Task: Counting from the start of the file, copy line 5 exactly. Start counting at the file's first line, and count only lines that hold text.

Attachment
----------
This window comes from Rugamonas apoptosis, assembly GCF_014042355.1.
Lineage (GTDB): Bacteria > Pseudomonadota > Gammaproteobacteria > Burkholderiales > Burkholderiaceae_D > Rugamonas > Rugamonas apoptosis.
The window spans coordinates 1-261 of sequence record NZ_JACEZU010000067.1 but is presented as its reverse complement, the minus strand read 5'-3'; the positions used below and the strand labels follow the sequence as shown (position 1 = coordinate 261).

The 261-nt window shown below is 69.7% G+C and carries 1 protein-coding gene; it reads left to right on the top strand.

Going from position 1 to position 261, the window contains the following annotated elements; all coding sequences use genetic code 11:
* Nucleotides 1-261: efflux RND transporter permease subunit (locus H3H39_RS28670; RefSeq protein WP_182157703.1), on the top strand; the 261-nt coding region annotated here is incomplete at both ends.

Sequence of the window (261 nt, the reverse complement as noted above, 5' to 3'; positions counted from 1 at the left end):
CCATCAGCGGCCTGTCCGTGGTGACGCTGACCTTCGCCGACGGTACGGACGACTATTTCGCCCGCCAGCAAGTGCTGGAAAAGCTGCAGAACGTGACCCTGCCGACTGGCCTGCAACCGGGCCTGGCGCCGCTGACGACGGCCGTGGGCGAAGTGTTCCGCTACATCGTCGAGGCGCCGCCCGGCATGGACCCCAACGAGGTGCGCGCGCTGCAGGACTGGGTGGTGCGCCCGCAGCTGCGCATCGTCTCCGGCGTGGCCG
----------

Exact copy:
Going from position 1 to position 261, the window contains the following annotated elements; all coding sequences use genetic code 11: